In a range of meaningful contexts, students will be engaged in thinking mathematically and statistically. They will solve problems and model situations that require them to:
 use a coordinate plane or map to show points in common and areas contained by two or more loci.
Indicators
 Uses geometric constructions and/or technology to construct loci.
 Finds areas that meet set constraints on coordinate planes or maps.
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Achievement objective GM68
In a range of meaningful contexts, students will be engaged in thinking mathematically and statistically. They will solve problems and model situations that require them to:
 compare and apply single and multiple transformations.
Indicators
 Reflects, rotates, enlarges and translates figures.
 Identifies and uses key features of transformations, such as centres and angles of rotation, centres of enlargement, scale factors, lines of symmetry, vectors.
 Links combinations of transformations to a single transformation with the same result.
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Achievement objective GM69
In a range of meaningful contexts, students will be engaged in thinking mathematically and statistically. They will solve problems and model situations that require them to:
 analyse symmetrical patterns by the transformations used to create them.
Indicators
 Describes transformations used to create patterns using key features such as centres and angles of rotation, centres of enlargement, scale factors, lines of symmetry, and vectors.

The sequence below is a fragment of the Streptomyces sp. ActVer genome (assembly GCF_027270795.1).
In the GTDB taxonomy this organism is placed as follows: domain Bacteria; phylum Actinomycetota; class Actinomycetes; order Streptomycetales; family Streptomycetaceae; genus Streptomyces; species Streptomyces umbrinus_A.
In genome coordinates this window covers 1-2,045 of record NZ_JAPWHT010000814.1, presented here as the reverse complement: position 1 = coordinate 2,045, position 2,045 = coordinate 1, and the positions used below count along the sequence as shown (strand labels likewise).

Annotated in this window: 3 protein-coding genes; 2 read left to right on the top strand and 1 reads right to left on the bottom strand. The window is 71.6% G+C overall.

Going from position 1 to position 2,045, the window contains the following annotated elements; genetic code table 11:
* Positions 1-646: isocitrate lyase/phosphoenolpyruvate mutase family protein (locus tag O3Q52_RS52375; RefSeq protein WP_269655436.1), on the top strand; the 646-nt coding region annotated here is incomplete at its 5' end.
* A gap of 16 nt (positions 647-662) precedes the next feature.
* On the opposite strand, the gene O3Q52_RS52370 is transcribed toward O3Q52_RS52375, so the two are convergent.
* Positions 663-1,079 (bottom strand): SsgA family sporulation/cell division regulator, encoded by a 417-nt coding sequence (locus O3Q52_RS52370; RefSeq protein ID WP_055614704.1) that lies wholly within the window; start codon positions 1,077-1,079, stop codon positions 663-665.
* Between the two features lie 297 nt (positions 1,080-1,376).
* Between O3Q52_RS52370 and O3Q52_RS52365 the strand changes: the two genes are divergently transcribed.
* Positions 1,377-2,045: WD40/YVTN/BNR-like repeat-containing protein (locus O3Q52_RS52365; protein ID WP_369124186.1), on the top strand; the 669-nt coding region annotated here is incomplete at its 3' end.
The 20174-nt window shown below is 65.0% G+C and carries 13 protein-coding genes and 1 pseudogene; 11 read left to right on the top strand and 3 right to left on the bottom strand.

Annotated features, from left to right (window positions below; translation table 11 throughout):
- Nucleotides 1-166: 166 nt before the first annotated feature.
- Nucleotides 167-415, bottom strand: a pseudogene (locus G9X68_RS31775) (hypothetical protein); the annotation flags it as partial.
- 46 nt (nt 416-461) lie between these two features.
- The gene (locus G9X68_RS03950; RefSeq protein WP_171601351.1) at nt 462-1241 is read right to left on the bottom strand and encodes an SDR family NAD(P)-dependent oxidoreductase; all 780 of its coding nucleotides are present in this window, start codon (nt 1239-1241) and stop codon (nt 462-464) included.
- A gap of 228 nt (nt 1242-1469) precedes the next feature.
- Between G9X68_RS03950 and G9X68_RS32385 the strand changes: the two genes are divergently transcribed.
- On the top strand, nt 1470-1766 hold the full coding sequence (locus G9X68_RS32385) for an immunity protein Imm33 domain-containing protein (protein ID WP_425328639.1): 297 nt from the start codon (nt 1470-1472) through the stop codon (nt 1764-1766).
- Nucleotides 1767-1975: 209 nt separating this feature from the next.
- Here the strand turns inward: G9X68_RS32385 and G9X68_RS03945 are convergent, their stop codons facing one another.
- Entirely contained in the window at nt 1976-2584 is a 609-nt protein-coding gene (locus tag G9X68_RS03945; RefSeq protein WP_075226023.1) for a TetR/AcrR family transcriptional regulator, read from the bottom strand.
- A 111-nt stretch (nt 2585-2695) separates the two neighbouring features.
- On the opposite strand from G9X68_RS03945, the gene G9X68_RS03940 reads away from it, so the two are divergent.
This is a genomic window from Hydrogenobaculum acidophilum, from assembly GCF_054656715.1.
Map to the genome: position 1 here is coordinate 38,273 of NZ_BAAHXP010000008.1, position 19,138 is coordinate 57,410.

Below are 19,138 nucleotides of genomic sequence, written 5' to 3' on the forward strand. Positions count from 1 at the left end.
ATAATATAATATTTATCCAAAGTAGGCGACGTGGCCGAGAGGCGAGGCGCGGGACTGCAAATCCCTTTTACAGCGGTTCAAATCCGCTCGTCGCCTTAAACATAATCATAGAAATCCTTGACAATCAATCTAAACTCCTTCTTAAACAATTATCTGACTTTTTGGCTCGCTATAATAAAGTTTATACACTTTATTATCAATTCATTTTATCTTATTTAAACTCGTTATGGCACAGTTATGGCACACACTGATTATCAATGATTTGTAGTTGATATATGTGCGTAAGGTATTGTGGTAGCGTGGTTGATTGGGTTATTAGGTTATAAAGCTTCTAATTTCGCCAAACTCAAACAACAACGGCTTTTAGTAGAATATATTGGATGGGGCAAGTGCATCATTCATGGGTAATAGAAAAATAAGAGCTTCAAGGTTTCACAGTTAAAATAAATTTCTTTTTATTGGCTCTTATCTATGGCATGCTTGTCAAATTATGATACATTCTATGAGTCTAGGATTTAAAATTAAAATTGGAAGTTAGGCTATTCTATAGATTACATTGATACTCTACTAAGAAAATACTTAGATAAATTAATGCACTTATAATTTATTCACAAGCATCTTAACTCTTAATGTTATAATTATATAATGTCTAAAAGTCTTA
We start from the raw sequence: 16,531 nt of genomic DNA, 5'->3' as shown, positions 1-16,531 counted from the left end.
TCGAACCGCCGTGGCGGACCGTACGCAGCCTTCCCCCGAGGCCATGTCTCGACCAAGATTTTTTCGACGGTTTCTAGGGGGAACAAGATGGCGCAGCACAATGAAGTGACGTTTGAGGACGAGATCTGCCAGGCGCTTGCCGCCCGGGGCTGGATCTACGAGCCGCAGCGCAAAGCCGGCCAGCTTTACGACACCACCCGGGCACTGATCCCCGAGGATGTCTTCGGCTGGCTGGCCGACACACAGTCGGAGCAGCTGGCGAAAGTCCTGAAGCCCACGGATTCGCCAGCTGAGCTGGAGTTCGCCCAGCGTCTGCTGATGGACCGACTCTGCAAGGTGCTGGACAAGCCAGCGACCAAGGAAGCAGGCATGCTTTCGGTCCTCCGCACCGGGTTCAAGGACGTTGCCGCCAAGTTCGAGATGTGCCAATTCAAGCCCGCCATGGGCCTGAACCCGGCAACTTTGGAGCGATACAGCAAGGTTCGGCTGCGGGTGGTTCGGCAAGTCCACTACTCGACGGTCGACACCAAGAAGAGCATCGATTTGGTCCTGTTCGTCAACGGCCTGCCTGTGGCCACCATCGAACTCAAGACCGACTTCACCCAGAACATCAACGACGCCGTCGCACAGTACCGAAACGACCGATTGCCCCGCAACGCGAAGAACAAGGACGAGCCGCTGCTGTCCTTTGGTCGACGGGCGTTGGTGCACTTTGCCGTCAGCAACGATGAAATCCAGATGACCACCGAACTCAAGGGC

Knows and applies variant and invariant properties of transformations.
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Achievement objective S61
In a range of meaningful contexts, students will be engaged in thinking mathematically and statistically. They will solve problems and model situations that require them to:

Plan and conduct investigations using the statistical enquiry cycle:
 A – justifying the variables and measures used
 B – managing sources of variation, including through the use of random sampling
 C – identifying and communicating features in context (trends, relationships between variables, and differences within and between distributions), using multiple displays
 D – making informal inferences about populations from sample data
 E – justifying findings, using displays and measures.
Indicators
 Uses the statistical enquiry cycle to conduct investigations:
 Poses
investigative questions
to solve a problem.
 Selects, and, uses and justifies
variables and their
measures to answer the investigative question. For example, if investigating how to improve the food in the school canteen, students need to decide what ‘improve’ means and select data measures to capture improvement.
 Selects and uses appropriate
sampling methods, for example,
simple random techniques (names drawn from a hat, dice, or random number generators).
 Manages the data collection process using a variety of different of data collection methods, such as questionnaires and counts and measures. This includes identifying and managing possible sources of variation.
 Preparing
data for analysis (sorting, cleaning, recategorizing).
 Uses appropriate
statistical graphs and tables to explore the data and communicates relevant detail and overall distributions.
 Explores summary, comparative,
bivariate, and
time series data:
 Links multiple representations and sees the connections between them.